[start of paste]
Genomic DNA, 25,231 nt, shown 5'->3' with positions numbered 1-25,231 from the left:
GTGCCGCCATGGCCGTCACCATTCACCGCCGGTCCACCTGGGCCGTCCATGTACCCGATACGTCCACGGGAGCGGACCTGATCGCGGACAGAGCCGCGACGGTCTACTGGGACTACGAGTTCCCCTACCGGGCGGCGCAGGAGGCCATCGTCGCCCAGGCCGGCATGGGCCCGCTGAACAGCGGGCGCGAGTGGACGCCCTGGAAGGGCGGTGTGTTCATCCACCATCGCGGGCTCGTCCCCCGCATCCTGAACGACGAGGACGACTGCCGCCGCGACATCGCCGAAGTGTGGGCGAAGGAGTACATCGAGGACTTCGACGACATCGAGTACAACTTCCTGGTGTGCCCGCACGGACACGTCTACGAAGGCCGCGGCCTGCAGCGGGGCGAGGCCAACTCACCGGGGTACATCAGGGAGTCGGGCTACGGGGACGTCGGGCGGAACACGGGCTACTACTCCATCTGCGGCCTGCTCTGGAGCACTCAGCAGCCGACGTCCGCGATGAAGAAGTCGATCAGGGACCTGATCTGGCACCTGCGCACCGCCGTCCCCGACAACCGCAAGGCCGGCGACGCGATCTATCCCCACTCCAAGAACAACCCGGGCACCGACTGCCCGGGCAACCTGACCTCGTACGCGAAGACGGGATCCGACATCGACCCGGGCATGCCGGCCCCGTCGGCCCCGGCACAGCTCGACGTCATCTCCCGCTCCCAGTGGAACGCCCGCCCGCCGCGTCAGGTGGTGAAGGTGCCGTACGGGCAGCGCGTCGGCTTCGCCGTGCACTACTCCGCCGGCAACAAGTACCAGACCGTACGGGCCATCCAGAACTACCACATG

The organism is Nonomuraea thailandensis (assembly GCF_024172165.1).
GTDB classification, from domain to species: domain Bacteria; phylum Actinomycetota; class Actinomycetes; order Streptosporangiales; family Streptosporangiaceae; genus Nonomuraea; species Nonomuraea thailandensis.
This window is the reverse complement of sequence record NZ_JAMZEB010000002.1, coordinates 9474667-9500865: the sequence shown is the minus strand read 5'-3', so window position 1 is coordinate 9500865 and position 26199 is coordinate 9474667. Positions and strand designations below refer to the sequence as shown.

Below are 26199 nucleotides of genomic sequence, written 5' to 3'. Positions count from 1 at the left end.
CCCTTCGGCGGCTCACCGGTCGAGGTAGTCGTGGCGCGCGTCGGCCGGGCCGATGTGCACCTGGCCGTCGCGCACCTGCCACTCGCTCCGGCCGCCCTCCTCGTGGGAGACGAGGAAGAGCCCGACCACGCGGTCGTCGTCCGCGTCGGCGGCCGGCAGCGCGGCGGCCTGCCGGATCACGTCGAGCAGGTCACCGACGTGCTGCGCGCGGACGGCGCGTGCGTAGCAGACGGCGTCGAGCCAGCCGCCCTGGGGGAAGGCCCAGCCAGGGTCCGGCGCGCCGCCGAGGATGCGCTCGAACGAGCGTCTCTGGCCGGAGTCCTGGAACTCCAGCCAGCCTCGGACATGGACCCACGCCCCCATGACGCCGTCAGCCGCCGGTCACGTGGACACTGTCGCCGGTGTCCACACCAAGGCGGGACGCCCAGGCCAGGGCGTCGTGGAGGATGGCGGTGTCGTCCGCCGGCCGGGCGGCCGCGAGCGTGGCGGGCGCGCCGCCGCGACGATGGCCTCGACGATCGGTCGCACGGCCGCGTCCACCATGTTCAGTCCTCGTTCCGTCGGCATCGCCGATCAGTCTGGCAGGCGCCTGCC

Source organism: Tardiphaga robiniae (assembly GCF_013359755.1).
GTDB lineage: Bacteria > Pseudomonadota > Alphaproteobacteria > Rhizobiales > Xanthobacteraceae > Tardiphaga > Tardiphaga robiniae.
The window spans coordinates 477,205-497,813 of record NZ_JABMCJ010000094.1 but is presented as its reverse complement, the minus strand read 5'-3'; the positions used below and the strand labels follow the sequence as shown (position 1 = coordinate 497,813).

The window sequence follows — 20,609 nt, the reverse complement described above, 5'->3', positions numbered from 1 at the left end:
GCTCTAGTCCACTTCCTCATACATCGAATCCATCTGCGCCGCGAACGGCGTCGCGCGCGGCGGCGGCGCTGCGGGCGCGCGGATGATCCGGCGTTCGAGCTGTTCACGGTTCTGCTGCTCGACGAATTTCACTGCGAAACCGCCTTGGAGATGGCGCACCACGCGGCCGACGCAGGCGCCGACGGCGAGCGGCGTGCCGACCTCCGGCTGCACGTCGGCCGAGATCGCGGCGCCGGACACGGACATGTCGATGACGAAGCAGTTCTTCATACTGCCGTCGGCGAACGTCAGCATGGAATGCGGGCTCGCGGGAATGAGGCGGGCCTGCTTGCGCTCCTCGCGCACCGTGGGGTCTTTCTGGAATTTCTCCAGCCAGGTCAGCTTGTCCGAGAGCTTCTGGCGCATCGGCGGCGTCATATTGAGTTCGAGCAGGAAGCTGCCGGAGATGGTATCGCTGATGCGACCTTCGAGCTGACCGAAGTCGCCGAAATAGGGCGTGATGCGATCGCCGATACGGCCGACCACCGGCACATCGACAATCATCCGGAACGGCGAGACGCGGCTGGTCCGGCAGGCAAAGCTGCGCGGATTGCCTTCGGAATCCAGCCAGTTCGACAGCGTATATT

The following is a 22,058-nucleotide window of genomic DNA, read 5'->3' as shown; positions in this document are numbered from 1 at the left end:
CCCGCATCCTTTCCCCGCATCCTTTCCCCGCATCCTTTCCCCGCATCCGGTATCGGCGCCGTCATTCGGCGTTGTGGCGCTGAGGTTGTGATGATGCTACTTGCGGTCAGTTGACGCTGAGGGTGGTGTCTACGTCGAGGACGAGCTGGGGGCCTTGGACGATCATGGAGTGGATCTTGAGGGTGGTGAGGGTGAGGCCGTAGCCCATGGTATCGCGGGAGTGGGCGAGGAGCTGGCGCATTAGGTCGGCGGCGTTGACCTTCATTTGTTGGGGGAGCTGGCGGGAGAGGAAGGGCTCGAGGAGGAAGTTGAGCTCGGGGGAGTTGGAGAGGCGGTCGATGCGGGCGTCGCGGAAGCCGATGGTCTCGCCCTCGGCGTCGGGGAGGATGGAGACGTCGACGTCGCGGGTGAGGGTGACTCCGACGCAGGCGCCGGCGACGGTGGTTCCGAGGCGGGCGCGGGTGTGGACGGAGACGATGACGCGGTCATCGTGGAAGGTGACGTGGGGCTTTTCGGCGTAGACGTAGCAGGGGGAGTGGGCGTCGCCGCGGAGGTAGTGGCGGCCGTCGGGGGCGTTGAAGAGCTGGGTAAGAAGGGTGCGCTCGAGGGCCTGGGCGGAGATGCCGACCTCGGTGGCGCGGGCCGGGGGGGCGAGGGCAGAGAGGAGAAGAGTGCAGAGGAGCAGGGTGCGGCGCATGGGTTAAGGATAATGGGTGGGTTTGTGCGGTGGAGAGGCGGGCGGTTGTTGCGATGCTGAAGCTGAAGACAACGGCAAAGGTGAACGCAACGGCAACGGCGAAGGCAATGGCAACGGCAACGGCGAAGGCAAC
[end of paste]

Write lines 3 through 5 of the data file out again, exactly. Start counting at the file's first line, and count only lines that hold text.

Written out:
The organism is Nonomuraea thailandensis (assembly GCF_024172165.1).
GTDB classification, from domain to species: domain Bacteria; phylum Actinomycetota; class Actinomycetes; order Streptosporangiales; family Streptosporangiaceae; genus Nonomuraea; species Nonomuraea thailandensis.
This window is the reverse complement of sequence record NZ_JAMZEB010000002.1, coordinates 9474667-9500865: the sequence shown is the minus strand read 5'-3', so window position 1 is coordinate 9500865 and position 26199 is coordinate 9474667. Positions and strand designations below refer to the sequence as shown.